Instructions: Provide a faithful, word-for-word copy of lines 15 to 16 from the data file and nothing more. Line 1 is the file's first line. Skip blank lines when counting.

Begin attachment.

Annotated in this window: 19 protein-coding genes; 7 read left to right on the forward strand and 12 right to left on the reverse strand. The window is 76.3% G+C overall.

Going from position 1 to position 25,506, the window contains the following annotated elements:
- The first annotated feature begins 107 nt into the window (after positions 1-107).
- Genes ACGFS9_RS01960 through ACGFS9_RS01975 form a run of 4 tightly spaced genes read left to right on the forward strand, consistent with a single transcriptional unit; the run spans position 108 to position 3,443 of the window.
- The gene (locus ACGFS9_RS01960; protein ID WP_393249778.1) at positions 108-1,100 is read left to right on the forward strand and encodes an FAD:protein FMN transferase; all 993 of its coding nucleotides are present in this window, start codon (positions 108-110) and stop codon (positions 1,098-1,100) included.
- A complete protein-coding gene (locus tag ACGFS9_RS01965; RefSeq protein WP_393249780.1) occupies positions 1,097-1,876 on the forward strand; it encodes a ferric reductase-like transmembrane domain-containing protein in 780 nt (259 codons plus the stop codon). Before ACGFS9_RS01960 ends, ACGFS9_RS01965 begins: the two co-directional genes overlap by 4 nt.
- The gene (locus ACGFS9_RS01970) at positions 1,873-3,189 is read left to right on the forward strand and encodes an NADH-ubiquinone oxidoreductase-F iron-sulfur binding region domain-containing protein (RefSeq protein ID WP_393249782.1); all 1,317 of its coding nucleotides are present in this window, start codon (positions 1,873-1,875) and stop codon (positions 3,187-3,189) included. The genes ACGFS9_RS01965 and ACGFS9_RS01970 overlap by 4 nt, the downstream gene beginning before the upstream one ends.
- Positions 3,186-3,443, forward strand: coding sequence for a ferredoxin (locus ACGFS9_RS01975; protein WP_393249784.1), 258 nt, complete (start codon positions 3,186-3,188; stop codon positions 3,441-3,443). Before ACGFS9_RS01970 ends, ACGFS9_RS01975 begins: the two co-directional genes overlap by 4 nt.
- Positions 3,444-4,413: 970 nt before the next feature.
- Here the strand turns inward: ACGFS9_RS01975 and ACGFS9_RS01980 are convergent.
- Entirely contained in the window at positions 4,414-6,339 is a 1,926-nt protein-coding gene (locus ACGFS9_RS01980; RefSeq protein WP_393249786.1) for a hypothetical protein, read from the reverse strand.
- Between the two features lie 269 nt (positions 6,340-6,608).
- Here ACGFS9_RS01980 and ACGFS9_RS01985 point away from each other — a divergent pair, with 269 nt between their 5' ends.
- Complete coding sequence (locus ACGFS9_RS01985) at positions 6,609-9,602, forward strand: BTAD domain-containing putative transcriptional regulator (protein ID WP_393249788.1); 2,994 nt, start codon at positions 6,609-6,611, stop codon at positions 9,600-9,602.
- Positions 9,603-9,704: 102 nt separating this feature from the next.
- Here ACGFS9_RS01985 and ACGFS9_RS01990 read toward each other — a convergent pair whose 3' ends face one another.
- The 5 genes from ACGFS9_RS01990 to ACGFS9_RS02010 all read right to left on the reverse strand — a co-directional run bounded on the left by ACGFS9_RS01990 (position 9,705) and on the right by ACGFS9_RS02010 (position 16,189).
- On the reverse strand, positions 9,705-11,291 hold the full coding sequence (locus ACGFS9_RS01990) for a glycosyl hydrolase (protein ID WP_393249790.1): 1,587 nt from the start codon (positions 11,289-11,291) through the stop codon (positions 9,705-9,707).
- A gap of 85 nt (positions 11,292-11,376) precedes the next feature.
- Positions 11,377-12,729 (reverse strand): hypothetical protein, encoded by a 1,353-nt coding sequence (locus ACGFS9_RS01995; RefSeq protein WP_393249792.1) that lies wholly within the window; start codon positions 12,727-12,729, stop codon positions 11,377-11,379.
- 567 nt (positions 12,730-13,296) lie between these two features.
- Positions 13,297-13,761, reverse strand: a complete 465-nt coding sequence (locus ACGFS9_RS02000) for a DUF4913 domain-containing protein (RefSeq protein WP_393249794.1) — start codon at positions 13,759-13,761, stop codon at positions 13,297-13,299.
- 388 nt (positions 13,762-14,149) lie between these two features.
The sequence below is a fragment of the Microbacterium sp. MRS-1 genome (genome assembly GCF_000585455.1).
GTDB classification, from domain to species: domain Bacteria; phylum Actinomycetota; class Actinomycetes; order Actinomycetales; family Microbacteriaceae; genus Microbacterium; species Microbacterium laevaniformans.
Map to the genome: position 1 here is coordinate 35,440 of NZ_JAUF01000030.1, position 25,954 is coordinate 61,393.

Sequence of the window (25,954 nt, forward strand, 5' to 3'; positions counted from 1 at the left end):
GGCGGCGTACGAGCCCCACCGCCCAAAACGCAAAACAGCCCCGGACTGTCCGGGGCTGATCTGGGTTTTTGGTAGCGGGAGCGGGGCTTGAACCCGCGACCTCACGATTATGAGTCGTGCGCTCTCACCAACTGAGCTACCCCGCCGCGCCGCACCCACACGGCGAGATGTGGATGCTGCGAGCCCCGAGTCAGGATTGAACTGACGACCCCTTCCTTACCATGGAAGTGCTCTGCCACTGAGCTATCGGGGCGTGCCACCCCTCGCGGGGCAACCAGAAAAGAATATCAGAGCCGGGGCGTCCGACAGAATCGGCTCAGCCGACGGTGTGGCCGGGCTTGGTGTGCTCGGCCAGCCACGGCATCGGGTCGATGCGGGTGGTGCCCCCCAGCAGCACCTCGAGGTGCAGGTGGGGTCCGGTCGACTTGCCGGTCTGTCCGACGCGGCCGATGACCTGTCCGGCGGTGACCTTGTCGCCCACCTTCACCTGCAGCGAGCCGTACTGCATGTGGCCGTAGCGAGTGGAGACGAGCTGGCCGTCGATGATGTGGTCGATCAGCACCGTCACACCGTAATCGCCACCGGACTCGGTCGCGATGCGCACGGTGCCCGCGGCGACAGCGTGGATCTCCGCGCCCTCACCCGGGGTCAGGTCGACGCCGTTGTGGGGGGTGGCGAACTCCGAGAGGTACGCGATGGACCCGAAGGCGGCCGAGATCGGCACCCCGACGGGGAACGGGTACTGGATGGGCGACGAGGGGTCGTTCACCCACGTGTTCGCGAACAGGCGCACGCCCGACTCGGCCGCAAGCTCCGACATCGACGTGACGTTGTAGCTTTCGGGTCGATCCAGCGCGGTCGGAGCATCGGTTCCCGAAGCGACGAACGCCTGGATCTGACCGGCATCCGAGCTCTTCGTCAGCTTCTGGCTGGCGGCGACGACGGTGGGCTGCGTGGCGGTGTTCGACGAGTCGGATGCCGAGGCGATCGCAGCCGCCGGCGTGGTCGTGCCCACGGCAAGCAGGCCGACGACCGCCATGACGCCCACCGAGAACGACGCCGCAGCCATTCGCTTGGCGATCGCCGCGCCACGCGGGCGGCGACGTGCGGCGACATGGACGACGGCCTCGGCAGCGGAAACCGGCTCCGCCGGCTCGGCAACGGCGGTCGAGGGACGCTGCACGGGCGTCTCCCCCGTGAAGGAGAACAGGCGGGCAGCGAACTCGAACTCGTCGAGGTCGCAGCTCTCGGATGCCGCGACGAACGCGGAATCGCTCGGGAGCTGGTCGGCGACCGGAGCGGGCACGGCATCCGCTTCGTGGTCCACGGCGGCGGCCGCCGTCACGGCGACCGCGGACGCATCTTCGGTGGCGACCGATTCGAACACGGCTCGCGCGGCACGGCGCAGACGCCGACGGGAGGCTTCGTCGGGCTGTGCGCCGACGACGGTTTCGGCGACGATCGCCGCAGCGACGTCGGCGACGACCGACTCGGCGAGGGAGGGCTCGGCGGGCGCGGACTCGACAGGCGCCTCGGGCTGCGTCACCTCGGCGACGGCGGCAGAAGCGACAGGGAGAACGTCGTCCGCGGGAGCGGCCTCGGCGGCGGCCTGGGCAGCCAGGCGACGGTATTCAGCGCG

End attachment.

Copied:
- Positions 9,603-9,704: 102 nt separating this feature from the next.
- Here ACGFS9_RS01985 and ACGFS9_RS01990 read toward each other — a convergent pair whose 3' ends face one another.